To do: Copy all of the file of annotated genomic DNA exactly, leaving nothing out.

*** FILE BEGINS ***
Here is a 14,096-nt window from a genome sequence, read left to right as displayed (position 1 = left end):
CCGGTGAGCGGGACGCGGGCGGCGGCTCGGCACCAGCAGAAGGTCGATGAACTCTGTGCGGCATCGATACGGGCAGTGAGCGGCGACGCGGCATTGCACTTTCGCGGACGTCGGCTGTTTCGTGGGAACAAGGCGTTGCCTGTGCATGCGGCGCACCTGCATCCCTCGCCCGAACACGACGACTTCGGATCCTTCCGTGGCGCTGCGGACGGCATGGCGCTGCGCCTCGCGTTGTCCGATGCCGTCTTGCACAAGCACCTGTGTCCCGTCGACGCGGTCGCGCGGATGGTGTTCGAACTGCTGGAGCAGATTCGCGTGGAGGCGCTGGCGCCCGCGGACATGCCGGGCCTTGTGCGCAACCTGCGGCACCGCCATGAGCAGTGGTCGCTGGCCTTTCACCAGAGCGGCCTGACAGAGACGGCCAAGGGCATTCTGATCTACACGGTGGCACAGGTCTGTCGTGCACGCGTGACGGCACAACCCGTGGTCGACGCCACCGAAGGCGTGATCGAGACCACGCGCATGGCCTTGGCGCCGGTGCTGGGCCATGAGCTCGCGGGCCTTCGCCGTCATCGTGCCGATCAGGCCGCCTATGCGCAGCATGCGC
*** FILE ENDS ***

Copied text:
Here is a 14,096-nt window from a genome sequence, read left to right as displayed (position 1 = left end):
CCGGTGAGCGGGACGCGGGCGGCGGCTCGGCACCAGCAGAAGGTCGATGAACTCTGTGCGGCATCGATACGGGCAGTGAGCGGCGACGCGGCATTGCACTTTCGCGGACGTCGGCTGTTTCGTGGGAACAAGGCGTTGCCTGTGCATGCGGCGCACCTGCATCCCTCGCCCGAACACGACGACTTCGGATCCTTCCGTGGCGCTGCGGACGGCATGGCGCTGCGCCTCGCGTTGTCCGATGCCGTCTTGCACAAGCACCTGTGTCCCGTCGACGCGGTCGCGCGGATGGTGTTCGAACTGCTGGAGCAGATTCGCGTGGAGGCGCTGGCGCCCGCGGACATGCCGGGCCTTGTGCGCAACCTGCGGCACCGCCATGAGCAGTGGTCGCTGGCCTTTCACCAGAGCGGCCTGACAGAGACGGCCAAGGGCATTCTGATCTACACGGTGGCACAGGTCTGTCGTGCACGCGTGACGGCACAACCCGTGGTCGACGCCACCGAAGGCGTGATCGAGACCACGCGCATGGCCTTGGCGCCGGTGCTGGGCCATGAGCTCGCGGGCCTTCGCCGTCATCGTGCCGATCAGGCCGCCTATGCGCAGCATGCGC